As many colors as you will find in Jaipur on your visit, you are bound to come across equally as many varieties of art and craft in this city. It is unreasonable to see Jaipur’s culture in isolation from this integral attribute of Jaipur. There are craftsmen and special skilled artists who have devoted their lives just into making handicrafts for the city and developing the city one step ahead in art and craft form. It is not only the best destination to explore India’s best handicrafts but the only place that offers purity in its products as no artificial ingredients go into making some of the finest pieces of art and craft from around the world.
Maharaja Sawai Jai Singh II invited numerous experts of various arts and crafts from different corners of India, facilitated them to reside here, and honoured them with land, money and daily needs; so that they can shape their art. That’s why, today, Jaipur is renowned for its Miniature Painting art, Wall Painting art, Blue Pottery art, Stone Carving art, Wooden Handicraft, Metal art, Handicraft work on Camel Leather, Lacquer items, Gems & Jewellery art, Saree (traditional wear of Indian women), Hand Made Puppets art, Block printed bed sheets (handwork), Bandhej (Tie and Dye fabric), and other Handicraft work.
Jaipur Jewelry Art
Jaipur, as the largest exporter of Gold, Diamond and Stone Jewelry in Asia, Jaipur jewellery markets are one of the biggest jewellery markets in India. As Rajputs’ were very fond of jewellery, the jewellery business established and nourished in Jaipur during the reign periods of Rajput rulers. Especially, during the reign period of Sawai Jai Singh II, Jaipur became the central hub of India for the jewelry of precious and semi-precious stones as well as for remarkable gold and silver work. Jaipur city is now renowned globally for cutting, finishing, carving and polishing the precious and semi-precious stones used in a large variety of Jaipuri Jewelry. Jaipur is the only city finishing Tanzanite (blue diamond) in the world. Meenakari and Kundan work are the world famous techniques used in Jaipur jewellery.
Hindu Punjabis brought Meenakari, or the skill of enamelling, from Lahore to Jaipur. Did you know that enamelling was originally meant to protect gold, which in its pure state is so soft and malleable that it can easily wear away? The Mughal fashion was to enamel the reverse side of jewellery to protect it from contact with the wearer’s skin. The two special techniques practised in Jaipur – Kundan and meenakari – are equally intricate and splendid, and it is impossible to say which outshines the other. Kundan is the Mughal-inspired art of setting of stones in gold and silver. Gems are bedded in a surround of gold leaf rather than secured by a rim or claw.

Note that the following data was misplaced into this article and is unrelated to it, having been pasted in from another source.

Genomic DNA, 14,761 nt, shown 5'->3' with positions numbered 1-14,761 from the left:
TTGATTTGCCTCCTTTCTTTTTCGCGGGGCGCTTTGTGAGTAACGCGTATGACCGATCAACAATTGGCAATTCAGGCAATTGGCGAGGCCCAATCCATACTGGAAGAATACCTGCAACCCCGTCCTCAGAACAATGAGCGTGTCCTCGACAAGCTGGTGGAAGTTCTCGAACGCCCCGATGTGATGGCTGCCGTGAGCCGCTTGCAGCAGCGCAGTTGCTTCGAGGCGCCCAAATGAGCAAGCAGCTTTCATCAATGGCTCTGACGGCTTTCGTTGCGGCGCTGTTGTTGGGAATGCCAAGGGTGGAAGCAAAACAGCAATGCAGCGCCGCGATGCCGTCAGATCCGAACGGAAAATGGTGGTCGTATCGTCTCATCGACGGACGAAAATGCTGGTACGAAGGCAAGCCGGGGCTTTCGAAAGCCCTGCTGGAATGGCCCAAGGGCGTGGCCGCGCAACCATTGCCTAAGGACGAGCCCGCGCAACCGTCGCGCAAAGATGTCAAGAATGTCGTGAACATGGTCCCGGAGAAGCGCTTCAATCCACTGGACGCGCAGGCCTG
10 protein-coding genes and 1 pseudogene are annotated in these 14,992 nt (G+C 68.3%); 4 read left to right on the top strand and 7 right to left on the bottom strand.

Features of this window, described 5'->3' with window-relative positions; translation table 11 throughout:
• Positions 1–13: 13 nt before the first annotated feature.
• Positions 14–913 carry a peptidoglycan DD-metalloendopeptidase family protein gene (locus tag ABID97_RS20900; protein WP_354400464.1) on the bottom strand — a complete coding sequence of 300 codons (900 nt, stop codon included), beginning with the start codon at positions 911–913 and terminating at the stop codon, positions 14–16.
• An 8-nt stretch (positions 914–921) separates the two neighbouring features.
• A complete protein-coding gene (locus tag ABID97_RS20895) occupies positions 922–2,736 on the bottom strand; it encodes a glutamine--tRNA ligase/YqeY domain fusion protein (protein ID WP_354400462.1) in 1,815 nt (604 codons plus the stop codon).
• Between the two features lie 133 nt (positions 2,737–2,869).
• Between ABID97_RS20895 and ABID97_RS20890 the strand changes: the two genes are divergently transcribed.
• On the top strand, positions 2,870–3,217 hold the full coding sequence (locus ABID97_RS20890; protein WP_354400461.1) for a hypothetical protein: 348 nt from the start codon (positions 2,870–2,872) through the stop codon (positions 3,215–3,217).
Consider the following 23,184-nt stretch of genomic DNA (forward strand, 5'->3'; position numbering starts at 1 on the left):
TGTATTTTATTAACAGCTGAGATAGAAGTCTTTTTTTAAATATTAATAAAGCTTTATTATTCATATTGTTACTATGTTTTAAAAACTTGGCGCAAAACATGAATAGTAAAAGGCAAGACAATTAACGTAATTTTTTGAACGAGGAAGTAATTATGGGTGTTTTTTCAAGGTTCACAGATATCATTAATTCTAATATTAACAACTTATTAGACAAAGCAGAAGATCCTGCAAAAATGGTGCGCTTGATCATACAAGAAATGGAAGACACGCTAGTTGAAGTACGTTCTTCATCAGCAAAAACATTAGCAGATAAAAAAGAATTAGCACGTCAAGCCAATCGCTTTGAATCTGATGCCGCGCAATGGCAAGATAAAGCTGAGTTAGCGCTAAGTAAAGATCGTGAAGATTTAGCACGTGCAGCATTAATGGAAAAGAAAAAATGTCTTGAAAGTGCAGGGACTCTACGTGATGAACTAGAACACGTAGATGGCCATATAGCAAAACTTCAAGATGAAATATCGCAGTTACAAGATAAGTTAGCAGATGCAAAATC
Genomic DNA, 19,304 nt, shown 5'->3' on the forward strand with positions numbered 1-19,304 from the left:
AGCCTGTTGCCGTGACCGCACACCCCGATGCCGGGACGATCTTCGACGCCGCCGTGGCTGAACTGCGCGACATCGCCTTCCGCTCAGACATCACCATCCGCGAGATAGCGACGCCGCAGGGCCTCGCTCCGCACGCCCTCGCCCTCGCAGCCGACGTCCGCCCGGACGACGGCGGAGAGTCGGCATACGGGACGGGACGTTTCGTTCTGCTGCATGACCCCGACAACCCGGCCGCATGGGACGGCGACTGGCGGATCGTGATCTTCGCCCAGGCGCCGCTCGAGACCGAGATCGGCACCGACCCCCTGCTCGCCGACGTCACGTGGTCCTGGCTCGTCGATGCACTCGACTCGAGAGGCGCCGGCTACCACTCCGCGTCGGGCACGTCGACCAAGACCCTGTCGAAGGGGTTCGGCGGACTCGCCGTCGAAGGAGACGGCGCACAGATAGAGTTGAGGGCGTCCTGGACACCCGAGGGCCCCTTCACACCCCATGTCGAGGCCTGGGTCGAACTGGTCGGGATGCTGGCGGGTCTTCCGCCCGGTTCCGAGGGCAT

Most of the popular Jewellery shops can be found in Johri Bazar, void Sundays as mostly the shops are closed in Jaipur
Bandhani or Tie and Dye
Not just can you find Jewelry in Johri bazar but it has a variety of shops where you can find Bandhani, as the name suggests, this technique involves two stages: tying sections of a length of cloth (silk or cotton) and then dunking it into vats of colour. The rainbow-tinged turbans of the Rajputs and the odhnis of their women are shaded by this method of resist dyeing. The main colours used in Bandhani are yellow, green, red and black. The Jaipur dyer rarely works with more than two dye baths while the additional colours are spot dyed, which makes the process much easier. Thereafter, the fabric opens out into amazing designs in kaleidoscopic colours: dots, circles, squares, waves and stripes. The laheriya or the ripple effect is achieved by a variation of this technique. Tourists specially come to the city to buy these Bandhani apparels. The major fabric used in bandhani printing is generally cotton, sometimes Silk is also used.